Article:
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Baban et al v Australia

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Baban et al v Australia

Court/Judicial Body:
OHCHR – Human Rights Committee

Communication No. 1014/2001

6 August 2003

Instruments Cited:
International Covenant on Civil and Political Rights, article 9 (deprivation of liberty), article 24 (protection of the child)
Convention on the Rights of the Child

Australia rejected the refugee application of Mr Baban and his son, nationals of Iraq and of Kurdish origins, and they went on a hunger strike while in detention. During the strike, it is alleged that they did not have use of power, were denied access to the outside world, given drugged water, deprived of sleep and forcibly removed to another detention centre. It was also alleged that upon arrival, Mr Baban’s son was forcibly fed and Mr Baban was put into an isolation cell until he ended the hunger strike. Mr Baban also alleged he was denied access to legal counsel until they were returned to the previous detention centre to attend a court hearing. While awaiting an appeal of their case, Mr Baban and his son escaped from the detention facility and their whereabouts were unknown.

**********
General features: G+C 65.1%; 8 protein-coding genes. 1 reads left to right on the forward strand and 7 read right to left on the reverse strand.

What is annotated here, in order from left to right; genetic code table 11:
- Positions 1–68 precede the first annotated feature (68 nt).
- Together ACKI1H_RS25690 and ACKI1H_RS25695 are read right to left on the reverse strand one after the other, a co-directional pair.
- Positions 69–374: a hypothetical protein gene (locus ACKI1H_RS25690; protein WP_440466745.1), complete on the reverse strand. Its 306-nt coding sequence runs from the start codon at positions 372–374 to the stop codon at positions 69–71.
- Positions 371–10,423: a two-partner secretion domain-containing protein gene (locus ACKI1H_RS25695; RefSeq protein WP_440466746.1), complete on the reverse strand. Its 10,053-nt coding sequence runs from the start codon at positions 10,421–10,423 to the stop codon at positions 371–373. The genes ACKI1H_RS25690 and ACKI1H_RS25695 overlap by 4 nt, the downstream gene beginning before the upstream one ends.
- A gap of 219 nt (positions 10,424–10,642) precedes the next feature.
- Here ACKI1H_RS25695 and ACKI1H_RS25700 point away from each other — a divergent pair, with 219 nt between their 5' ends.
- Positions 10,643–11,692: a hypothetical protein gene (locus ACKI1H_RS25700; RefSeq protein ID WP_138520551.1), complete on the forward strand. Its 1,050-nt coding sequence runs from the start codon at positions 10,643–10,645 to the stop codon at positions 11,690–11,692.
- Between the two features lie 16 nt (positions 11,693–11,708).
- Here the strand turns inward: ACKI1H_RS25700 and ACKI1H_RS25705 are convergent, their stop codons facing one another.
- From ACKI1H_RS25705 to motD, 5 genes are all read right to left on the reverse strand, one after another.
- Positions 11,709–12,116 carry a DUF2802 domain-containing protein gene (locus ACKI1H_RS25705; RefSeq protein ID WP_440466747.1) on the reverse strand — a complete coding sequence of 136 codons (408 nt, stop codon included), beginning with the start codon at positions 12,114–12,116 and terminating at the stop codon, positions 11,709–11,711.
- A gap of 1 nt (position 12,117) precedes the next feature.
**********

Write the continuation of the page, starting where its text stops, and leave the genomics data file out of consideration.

The Committee concluded that the complainants’ right under article 9 (right to liberty) had been violated because the detention was arbitrary as it extended beyond the time for which the state could provide appropriate justification and because the state had not demonstrated that less intrusive measures would have been insufficient. However, the Committee found that the claim that Australia had violated article 24 (protection of the child) of the Covenant had not been substantiated, because the authorities had considered the best interests of the child, which in this situation required Mr Baban’s son to stay with the only family member he had, and efforts were made to provide the child with appropriate educational, recreational and other programs while he was in detention.

Link to Full Judgment:

This case summary is provided by the Child Rights International Network for educational and informational purposes only and should not be construed as legal advice.

Related CRC Articles:
Cited CRC Articles: